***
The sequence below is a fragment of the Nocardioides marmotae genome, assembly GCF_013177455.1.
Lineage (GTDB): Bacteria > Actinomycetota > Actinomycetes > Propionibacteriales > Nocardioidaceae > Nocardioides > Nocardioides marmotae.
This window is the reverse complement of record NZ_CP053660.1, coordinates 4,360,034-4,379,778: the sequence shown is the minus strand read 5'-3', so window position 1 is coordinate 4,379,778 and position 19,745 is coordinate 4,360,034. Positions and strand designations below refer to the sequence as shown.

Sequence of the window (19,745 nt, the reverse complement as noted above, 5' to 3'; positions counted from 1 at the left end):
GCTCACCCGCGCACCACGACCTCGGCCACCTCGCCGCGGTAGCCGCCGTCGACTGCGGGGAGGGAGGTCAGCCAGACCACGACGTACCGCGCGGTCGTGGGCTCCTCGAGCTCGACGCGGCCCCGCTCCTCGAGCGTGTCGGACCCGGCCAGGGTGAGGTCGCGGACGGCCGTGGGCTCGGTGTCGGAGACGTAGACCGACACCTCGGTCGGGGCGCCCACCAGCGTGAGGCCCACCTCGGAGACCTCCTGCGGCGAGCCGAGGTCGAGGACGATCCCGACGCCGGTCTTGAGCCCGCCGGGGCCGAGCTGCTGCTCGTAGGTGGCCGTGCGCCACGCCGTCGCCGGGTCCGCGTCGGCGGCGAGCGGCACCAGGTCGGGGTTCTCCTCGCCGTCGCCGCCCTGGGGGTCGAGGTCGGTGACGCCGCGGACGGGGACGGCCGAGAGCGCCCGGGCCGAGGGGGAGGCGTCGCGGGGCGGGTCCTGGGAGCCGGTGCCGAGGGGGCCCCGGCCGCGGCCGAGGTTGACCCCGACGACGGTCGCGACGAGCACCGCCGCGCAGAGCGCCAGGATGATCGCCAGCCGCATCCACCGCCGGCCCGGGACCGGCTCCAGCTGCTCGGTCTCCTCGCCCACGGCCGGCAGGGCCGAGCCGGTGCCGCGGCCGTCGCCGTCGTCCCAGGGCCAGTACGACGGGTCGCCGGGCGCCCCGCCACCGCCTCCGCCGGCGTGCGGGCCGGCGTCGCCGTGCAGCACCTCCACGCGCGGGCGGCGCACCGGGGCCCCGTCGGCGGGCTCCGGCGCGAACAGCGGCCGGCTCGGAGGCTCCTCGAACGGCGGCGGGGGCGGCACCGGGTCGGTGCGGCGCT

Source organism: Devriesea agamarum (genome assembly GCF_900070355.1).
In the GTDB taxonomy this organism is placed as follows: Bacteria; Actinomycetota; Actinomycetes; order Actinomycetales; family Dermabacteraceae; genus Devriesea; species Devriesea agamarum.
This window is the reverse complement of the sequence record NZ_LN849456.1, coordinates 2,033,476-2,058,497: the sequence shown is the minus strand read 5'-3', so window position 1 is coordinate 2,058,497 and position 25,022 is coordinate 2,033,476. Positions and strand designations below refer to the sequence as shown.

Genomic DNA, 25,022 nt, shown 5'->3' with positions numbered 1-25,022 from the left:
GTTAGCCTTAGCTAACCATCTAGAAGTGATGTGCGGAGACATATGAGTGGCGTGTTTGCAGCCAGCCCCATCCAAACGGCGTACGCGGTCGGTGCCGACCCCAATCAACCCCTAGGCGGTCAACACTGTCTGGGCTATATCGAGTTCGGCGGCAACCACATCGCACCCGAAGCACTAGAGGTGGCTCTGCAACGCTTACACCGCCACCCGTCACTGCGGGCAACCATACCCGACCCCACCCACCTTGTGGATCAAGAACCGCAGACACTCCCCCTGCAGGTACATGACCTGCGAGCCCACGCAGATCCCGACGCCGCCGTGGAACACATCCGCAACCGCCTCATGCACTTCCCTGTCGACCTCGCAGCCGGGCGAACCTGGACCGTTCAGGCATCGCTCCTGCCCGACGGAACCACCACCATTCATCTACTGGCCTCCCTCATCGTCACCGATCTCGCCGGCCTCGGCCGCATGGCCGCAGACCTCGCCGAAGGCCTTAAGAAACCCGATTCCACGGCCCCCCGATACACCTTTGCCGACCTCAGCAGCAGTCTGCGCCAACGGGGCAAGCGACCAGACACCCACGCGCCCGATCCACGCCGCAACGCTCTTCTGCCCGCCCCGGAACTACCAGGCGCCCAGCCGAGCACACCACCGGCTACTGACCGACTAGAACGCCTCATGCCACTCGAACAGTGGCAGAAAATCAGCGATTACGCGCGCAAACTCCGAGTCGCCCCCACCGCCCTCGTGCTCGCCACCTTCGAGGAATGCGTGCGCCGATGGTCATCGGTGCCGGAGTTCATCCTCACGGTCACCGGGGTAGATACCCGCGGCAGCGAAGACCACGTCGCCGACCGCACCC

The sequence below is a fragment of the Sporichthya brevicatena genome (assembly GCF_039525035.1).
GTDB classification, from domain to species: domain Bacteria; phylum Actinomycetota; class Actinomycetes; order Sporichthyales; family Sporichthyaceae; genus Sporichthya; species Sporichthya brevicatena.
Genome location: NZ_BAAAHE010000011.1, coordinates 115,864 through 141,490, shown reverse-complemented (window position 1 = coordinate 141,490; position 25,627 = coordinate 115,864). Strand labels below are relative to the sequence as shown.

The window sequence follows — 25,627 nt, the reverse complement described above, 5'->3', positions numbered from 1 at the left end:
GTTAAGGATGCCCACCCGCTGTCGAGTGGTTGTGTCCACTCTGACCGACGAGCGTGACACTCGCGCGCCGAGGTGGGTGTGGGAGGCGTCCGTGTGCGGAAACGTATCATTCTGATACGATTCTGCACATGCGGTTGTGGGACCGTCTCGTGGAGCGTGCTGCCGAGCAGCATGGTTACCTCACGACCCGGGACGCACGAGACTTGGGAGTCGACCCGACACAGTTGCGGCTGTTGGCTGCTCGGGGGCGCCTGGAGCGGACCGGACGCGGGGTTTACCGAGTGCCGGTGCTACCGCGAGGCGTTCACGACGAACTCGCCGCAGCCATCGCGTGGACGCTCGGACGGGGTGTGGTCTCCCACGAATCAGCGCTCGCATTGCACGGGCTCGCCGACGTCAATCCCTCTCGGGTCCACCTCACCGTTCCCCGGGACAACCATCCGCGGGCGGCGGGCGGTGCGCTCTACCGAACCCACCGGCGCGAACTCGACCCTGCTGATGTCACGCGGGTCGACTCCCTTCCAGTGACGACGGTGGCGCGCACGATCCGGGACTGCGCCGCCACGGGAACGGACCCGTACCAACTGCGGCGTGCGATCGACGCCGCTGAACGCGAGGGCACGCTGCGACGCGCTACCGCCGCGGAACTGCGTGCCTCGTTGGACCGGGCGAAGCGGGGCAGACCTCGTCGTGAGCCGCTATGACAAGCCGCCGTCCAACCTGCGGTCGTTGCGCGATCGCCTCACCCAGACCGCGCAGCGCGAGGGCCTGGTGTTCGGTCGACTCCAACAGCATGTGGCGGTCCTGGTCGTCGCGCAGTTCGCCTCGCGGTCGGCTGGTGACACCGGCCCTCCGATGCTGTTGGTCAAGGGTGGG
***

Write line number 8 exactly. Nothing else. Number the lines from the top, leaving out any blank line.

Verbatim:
This window is the reverse complement of the sequence record NZ_LN849456.1, coordinates 2,033,476-2,058,497: the sequence shown is the minus strand read 5'-3', so window position 1 is coordinate 2,058,497 and position 25,022 is coordinate 2,033,476. Positions and strand designations below refer to the sequence as shown.